Since 2002 Perimeter Institute has been recording seminars, conference talks, and public outreach events using video cameras installed in our lecture theatres. Perimeter now has 7 formal presentation spaces for its many scientific conferences, seminars, workshops and educational outreach activities, all with advanced audio-visual technical capabilities. Recordings of events in these areas are all available On-Demand from this Video Library and on Perimeter Institute Recorded Seminar Archive (PIRSA). PIRSA is a permanent, free, searchable, and citable archive of recorded seminars from relevant bodies in physics. This resource has been partially modelled after Cornell University's arXiv.org.
After a review of the axiomatic formulation of quantum theory, the generalized operational structure of the theory will be introduced (including POVM measurements, sequential measurements, and CP maps). There will be an introduction to the orthodox (sometimes called Copenhagen) interpretation of quantum mechanics and the historical problems/issues/debates regarding that interpretation, in particular, the measurement problem and the EPR paradox, and a discussion of contemporary views on these topics.
Einstein’s general theory of relativity is the standard theory of gravity, especially where the modern needs of astronomy, astrophysics, cosmology and fundamental physics are concerned. As such, this theory is used for many practical purposes involving spacecraft navigation, geodesy, time transfer and etc. Series of recent experiments have successfully tested general relativity to a remarkable precision.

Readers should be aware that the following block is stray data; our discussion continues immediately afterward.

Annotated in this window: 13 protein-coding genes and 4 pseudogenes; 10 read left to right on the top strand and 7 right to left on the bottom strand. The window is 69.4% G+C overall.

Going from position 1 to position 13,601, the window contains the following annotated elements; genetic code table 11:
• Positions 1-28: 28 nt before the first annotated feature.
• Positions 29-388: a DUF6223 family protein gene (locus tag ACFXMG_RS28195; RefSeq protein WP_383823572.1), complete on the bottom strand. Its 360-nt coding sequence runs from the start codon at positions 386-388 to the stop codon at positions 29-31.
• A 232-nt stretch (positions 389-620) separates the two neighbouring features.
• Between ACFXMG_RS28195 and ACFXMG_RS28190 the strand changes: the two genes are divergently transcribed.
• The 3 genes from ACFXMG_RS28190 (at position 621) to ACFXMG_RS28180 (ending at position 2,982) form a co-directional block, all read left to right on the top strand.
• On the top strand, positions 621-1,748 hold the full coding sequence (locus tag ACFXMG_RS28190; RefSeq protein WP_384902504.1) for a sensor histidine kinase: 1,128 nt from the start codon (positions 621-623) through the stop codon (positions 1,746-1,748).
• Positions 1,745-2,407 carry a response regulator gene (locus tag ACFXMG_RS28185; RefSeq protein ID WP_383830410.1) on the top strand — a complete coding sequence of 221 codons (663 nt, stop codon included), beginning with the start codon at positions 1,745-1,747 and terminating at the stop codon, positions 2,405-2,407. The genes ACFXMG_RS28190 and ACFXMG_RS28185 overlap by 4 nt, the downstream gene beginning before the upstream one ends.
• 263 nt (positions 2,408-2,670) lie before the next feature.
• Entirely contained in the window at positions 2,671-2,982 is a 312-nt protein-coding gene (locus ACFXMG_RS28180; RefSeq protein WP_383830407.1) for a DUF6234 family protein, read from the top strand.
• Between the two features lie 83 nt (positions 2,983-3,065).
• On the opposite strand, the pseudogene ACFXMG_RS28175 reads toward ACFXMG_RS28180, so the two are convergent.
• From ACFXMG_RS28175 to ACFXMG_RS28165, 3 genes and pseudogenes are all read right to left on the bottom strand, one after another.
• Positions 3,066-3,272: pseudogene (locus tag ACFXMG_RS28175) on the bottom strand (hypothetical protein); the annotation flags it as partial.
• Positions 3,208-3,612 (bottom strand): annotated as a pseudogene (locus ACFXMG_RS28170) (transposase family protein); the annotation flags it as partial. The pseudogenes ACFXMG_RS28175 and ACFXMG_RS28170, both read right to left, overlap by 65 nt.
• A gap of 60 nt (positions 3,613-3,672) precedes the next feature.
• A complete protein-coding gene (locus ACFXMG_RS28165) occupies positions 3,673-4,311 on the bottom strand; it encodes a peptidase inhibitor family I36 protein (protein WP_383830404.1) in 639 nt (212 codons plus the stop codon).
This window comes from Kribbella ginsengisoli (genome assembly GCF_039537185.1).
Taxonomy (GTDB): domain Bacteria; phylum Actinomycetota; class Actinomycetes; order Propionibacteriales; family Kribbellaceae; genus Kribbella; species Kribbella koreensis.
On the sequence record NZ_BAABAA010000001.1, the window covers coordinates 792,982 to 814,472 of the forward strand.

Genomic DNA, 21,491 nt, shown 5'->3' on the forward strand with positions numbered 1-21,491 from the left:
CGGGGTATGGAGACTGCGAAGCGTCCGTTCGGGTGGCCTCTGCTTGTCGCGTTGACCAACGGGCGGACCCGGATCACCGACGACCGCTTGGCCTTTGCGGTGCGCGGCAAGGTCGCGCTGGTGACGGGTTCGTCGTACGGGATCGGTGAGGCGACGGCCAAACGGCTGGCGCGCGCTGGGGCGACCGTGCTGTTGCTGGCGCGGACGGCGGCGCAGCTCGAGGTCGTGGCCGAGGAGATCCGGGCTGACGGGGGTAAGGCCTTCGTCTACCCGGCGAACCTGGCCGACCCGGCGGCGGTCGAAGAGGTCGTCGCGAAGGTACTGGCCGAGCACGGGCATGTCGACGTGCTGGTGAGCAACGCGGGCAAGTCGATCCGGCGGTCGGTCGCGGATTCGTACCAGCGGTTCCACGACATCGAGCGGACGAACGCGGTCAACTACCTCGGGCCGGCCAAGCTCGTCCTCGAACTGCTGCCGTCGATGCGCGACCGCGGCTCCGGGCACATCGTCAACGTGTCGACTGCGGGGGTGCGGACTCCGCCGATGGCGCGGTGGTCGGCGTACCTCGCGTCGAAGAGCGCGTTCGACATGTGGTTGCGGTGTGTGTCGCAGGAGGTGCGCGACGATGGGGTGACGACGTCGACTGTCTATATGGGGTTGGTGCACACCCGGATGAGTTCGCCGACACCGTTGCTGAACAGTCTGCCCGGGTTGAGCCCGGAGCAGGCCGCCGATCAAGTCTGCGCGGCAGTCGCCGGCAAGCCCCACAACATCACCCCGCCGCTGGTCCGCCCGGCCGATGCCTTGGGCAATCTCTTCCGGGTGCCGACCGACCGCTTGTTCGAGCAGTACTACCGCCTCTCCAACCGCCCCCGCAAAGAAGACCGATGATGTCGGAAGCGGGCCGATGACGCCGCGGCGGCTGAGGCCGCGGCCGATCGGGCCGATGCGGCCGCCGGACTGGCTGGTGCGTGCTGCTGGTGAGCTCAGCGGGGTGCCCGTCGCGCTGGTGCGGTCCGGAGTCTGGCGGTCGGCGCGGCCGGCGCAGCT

15 years ago Ishibashi, Kawai and collaborators developed non-critical string field theory, starting with the formalism of dynamical triangulations. The same construction can be repeated using causal dynamical triangulations, and in this case one can actually sum explicitly over all genera. The theory can be viewed as stochastic quantization of space, proper (world sheet) time playing the role of stochastic time.
Ever since there's been money, there have been people trying to counterfeit it, and governments trying to stop them. In 1969, the physicist Stephen Wiesner raised the remarkable possibility of money whose authenticity would be guaranteed by the laws of quantum mechanics. However, the question of whether one can have secure quantum money that anyone (not only the bank) can verify has remained open for forty years. In this talk, I'll tell you about progress on the question over the last two years.